Why Steven MacLean’s positive impact at Hearts isn’t a surprise

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Hearts’ signing of Steven MacLean was met by scepticism but he has won over doubters by continuing to play the way he always has, writes Joel Sked.

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Steven MacLean has been a shrewd signing for Hearts. Picture: SNS/Bill Murray

Steven MacLean has been a shrewd signing for Hearts. Picture: SNS/Bill Murray

It feels like a lifetime ago Craig Levein began his extensive recruitment drive and reshaping of the Hearts squad. Such has been the extent of the overhaul - seventeen players have arrived and with 22 departing, ten on temporary deals - it would be forgivable for fans to not remember who the first signing was.

Yet, back in April, fans were collectively blowing out their cheeks, underwhelmed at the confirmation that Steven MacLean would join the club following the expiry of his St Johnstone contract.

The signing of a 35-year-old striker, who was deemed unable to play on artificial surfaces, on a two-year contract suggested to some fans that the club’s ambitions didn’t match their own. At that point in the season Hearts sat sixth, 13 points behind rivals Hibs and a further three behind Aberdeen and Rangers.

Despite a recent 2-0 victory over Aberdeen, cause for optimism was in short supply with key players Joaquim Adao, Steven Naismith, Demetri Mitchell and David Milinkovic set to return to their parent clubs at the season end. They were concerned what the future held in terms of the make-up of the squad.

At that point in the campaign MacLean had netted six times in the league; the closest he had ever come to hitting the desired 20-goal mark was 14 years ago for Sheffield Wednesday when he reached 19. Initial reactions of signing a forward are always based on their goal return, and MacLean’s did not excite.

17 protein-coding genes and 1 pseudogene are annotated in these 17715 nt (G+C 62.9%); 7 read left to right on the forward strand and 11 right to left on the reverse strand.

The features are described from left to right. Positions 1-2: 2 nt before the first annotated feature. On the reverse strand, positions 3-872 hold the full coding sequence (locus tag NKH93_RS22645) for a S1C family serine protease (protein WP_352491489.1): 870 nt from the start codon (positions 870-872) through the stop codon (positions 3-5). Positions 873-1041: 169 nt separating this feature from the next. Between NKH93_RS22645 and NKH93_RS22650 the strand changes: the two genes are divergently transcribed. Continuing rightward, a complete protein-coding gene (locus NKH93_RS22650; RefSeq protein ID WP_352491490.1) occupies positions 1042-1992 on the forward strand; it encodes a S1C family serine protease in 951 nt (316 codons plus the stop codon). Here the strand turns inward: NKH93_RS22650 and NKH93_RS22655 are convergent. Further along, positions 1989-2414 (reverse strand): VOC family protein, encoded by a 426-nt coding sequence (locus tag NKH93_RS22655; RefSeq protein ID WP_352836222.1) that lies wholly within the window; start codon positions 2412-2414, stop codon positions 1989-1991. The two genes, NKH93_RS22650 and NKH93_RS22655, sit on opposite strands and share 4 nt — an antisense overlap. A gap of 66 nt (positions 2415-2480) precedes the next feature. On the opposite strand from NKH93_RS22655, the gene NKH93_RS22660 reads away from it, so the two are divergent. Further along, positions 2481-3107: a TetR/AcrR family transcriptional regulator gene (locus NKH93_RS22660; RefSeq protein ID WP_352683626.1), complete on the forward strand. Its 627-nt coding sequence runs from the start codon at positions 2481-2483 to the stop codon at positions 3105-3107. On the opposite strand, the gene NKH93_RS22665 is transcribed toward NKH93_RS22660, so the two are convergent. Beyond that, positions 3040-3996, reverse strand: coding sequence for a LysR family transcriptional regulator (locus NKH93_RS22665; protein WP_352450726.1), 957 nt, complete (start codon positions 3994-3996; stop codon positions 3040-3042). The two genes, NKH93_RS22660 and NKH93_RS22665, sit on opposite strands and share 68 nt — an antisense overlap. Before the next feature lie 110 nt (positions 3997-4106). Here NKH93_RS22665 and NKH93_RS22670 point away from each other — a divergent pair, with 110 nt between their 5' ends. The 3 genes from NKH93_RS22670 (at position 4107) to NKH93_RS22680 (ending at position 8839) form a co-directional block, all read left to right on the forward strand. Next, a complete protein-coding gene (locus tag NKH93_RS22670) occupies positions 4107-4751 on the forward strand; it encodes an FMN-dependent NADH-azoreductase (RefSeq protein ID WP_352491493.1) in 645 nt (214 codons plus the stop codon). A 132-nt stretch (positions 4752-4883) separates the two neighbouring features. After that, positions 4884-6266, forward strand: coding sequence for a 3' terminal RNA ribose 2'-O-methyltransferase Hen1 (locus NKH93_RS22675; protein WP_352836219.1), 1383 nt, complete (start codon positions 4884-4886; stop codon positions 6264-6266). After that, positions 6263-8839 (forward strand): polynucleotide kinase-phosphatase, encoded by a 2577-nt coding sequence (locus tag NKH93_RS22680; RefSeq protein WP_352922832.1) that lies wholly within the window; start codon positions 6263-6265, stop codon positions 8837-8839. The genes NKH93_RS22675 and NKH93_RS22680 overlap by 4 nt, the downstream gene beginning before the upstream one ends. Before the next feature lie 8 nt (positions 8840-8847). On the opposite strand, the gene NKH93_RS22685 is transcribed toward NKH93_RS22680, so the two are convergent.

The announcement did seem to inspire MacLean, who netted four goals in three games after the split, including a hat-trick on his 202nd and final appearance for the Saints. However, what had to be understood, was that MacLean wasn’t being signed for his goals tally. He offered more. Much more.

Levein called him a “safe bet”. While it is a compliment it perhaps did him a disservice. Even at 35 years of age he was an important player for St Johnstone - a focal point, a leader and a talisman. In seasons two and three of six at McDiarmid Park he missed a chunk of the campaign due to operations on his knee. But in the other four seasons he played more than 30 games in each.

Opposition fans will have no doubt vented expletive-ridden rants at the forward such as is the “devilment”, as Levein put it, he possesses on the pitch where he pokes his nose into scrapes and arguments. After all, this is a man who has owned up to gesturing angrily to his dad when celebrating goals.

Saints boss Tommy Wright trusted him on the pitch. MacLean both protected his team-mates and badgered them, demanding high standards. Such standards had slipped at Tynecastle and the club required more winners, and moaners.